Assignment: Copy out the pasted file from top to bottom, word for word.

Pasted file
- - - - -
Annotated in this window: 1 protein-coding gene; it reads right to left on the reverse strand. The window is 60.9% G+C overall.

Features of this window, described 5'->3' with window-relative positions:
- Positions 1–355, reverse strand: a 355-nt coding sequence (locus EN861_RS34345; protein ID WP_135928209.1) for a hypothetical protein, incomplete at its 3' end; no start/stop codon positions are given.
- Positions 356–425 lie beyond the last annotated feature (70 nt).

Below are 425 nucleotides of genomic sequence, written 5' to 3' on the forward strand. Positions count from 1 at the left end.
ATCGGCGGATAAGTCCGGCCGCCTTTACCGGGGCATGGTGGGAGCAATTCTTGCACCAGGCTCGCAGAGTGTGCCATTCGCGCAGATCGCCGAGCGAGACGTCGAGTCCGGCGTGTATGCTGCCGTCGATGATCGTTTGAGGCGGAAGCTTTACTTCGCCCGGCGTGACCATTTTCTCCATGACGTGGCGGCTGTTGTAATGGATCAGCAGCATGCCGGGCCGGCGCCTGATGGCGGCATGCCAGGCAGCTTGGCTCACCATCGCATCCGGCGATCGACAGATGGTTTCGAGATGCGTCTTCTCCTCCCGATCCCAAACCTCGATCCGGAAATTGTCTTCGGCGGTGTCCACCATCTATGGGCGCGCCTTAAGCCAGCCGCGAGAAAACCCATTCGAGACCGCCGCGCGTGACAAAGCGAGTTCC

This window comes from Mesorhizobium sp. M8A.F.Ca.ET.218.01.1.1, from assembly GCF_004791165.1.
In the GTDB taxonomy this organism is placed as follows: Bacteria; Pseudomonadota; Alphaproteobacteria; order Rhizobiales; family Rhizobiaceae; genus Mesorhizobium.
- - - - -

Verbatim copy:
Annotated in this window: 1 protein-coding gene; it reads right to left on the reverse strand. The window is 60.9% G+C overall.

Features of this window, described 5'->3' with window-relative positions:
- Positions 1–355, reverse strand: a 355-nt coding sequence (locus EN861_RS34345; protein ID WP_135928209.1) for a hypothetical protein, incomplete at its 3' end; no start/stop codon positions are given.
- Positions 356–425 lie beyond the last annotated feature (70 nt).

Below are 425 nucleotides of genomic sequence, written 5' to 3' on the forward strand. Positions count from 1 at the left end.
ATCGGCGGATAAGTCCGGCCGCCTTTACCGGGGCATGGTGGGAGCAATTCTTGCACCAGGCTCGCAGAGTGTGCCATTCGCGCAGATCGCCGAGCGAGACGTCGAGTCCGGCGTGTATGCTGCCGTCGATGATCGTTTGAGGCGGAAGCTTTACTTCGCCCGGCGTGACCATTTTCTCCATGACGTGGCGGCTGTTGTAATGGATCAGCAGCATGCCGGGCCGGCGCCTGATGGCGGCATGCCAGGCAGCTTGGCTCACCATCGCATCCGGCGATCGACAGATGGTTTCGAGATGCGTCTTCTCCTCCCGATCCCAAACCTCGATCCGGAAATTGTCTTCGGCGGTGTCCACCATCTATGGGCGCGCCTTAAGCCAGCCGCGAGAAAACCCATTCGAGACCGCCGCGCGTGACAAAGCGAGTTCC

This window comes from Mesorhizobium sp. M8A.F.Ca.ET.218.01.1.1, from assembly GCF_004791165.1.
In the GTDB taxonomy this organism is placed as follows: Bacteria; Pseudomonadota; Alphaproteobacteria; order Rhizobiales; family Rhizobiaceae; genus Mesorhizobium.